Earlier this month CARICOM heads of government met in Georgetown. Among the many issues they considered was Britain's decision to leave the European Union. Their focus was on a secretariat paper largely intended for information. While they recognised the British people's decision represented a watershed in world affairs with far-reaching and long-lasting geopolitical and geo-economic repercussions, they decided that the best approach was to monitor developments as the process unfolds.

It is a position that contrasts with that of many other nations that have begun to strategise, focus on priorities, and initiate an exploratory dialogue with British ministers, and in particular with the new Ministry of International Trade which will undertake all third country trade negotiations.

Brazil with Mercosur, the US, Australia and others have decided to act now on so far informal suggestions that the UK intends having a significant number of draft or outline trade agreements with third countries in place by 2019, the most likely date when the UK will leave the EU. They have recognised publicly that all third countries wanting some form of freer trade arrangement with the UK will have to negotiate new agreements.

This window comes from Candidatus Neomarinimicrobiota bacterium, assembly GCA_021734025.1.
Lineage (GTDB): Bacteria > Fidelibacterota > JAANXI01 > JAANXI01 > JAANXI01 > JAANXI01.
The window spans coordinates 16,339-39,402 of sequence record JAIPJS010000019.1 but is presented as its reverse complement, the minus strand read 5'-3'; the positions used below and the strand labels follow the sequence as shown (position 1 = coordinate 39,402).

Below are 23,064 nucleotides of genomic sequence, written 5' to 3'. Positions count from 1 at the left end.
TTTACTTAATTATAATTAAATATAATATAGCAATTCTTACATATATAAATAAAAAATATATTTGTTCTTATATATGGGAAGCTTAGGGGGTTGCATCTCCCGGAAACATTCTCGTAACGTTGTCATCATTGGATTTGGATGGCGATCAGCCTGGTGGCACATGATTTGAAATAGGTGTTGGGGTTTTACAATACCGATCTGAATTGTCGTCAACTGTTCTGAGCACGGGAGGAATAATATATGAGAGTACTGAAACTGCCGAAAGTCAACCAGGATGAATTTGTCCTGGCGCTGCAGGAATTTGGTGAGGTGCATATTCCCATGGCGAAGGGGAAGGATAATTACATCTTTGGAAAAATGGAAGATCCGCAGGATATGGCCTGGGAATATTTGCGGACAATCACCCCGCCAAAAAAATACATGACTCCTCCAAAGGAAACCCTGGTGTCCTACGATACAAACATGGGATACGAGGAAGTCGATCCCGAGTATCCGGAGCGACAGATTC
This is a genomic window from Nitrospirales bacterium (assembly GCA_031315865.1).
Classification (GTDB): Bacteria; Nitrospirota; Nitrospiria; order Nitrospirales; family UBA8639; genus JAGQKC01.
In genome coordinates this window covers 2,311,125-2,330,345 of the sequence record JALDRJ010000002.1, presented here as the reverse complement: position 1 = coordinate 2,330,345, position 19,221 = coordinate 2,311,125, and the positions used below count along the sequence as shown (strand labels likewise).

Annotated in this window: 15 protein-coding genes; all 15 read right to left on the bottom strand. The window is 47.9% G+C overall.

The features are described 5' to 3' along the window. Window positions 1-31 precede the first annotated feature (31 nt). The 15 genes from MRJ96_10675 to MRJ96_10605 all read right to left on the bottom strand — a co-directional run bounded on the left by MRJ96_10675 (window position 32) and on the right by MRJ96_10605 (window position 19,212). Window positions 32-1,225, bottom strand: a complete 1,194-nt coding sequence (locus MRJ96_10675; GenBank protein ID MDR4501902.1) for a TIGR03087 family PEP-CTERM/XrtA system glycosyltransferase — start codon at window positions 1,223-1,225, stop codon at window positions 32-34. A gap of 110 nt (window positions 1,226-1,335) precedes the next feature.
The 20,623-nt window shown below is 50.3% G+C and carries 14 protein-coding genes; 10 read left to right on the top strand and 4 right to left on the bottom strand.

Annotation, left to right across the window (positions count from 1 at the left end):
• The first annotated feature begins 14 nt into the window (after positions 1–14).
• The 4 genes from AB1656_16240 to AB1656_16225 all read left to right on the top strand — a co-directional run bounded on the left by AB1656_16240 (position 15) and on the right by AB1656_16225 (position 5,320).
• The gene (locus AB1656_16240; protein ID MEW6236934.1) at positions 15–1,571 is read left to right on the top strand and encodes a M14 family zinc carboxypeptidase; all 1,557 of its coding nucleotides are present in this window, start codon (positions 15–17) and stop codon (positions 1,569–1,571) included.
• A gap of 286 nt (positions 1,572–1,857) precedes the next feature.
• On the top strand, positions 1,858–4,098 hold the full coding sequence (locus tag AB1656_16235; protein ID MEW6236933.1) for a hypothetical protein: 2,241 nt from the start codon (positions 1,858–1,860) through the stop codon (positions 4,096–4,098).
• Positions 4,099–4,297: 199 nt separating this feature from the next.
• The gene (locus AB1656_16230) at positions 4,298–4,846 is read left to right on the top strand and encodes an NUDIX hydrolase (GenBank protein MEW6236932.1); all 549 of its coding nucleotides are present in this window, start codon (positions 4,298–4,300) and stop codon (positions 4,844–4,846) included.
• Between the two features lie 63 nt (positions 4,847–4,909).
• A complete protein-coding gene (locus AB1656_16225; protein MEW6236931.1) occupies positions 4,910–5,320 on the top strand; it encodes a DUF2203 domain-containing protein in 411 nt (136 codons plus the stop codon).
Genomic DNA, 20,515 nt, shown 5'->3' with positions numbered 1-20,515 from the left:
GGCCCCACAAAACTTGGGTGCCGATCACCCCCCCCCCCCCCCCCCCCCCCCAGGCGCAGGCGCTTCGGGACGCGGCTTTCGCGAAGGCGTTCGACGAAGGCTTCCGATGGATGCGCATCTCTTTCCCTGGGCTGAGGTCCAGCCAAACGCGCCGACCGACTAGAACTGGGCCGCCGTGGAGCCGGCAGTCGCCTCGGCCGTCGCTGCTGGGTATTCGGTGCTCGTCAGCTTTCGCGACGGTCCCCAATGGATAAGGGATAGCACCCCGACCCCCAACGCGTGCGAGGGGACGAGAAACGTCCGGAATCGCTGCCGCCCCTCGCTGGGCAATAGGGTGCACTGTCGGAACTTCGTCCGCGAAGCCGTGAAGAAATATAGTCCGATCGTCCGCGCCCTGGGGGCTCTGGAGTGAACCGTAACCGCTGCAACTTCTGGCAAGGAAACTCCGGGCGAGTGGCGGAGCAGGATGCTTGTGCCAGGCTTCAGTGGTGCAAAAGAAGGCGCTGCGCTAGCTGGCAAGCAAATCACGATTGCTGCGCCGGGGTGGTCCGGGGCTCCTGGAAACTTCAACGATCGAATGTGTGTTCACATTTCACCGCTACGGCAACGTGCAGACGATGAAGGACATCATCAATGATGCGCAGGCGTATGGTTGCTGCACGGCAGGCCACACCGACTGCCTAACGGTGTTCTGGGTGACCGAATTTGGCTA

Under EU law such discussions are technically impermissible while the UK is still a member. However, it is now widely understood that the UK is likely to seek, when establishing with the EU27 the rules of engagement for Brexit, some form of understanding or arrangement that will allow it the freedom to negotiate in parallel international trade deals. The objective will be to establish by 2019 what the Minister for Exiting the European Union, David Davis, has described as the basis for a huge new trade zone.